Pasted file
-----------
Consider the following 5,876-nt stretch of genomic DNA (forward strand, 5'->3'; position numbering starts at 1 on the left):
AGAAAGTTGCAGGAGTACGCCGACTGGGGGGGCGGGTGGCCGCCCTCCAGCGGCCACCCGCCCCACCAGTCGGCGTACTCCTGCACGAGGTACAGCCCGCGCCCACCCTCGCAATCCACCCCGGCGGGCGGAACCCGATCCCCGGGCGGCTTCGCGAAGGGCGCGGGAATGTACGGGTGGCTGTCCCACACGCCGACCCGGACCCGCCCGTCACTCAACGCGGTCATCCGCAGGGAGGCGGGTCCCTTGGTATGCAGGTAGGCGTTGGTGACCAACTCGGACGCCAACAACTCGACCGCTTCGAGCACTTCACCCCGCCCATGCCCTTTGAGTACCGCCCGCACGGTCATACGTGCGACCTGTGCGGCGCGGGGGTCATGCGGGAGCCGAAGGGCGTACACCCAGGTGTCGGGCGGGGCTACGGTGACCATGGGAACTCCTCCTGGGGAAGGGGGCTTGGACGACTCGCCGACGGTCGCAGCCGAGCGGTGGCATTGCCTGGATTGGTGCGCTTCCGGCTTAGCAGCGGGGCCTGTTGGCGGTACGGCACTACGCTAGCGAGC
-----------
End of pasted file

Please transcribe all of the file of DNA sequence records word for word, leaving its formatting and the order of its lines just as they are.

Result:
Consider the following 5,876-nt stretch of genomic DNA (forward strand, 5'->3'; position numbering starts at 1 on the left):
AGAAAGTTGCAGGAGTACGCCGACTGGGGGGGCGGGTGGCCGCCCTCCAGCGGCCACCCGCCCCACCAGTCGGCGTACTCCTGCACGAGGTACAGCCCGCGCCCACCCTCGCAATCCACCCCGGCGGGCGGAACCCGATCCCCGGGCGGCTTCGCGAAGGGCGCGGGAATGTACGGGTGGCTGTCCCACACGCCGACCCGGACCCGCCCGTCACTCAACGCGGTCATCCGCAGGGAGGCGGGTCCCTTGGTATGCAGGTAGGCGTTGGTGACCAACTCGGACGCCAACAACTCGACCGCTTCGAGCACTTCACCCCGCCCATGCCCTTTGAGTACCGCCCGCACGGTCATACGTGCGACCTGTGCGGCGCGGGGGTCATGCGGGAGCCGAAGGGCGTACACCCAGGTGTCGGGCGGGGCTACGGTGACCATGGGAACTCCTCCTGGGGAAGGGGGCTTGGACGACTCGCCGACGGTCGCAGCCGAGCGGTGGCATTGCCTGGATTGGTGCGCTTCCGGCTTAGCAGCGGGGCCTGTTGGCGGTACGGCACTACGCTAGCGAGC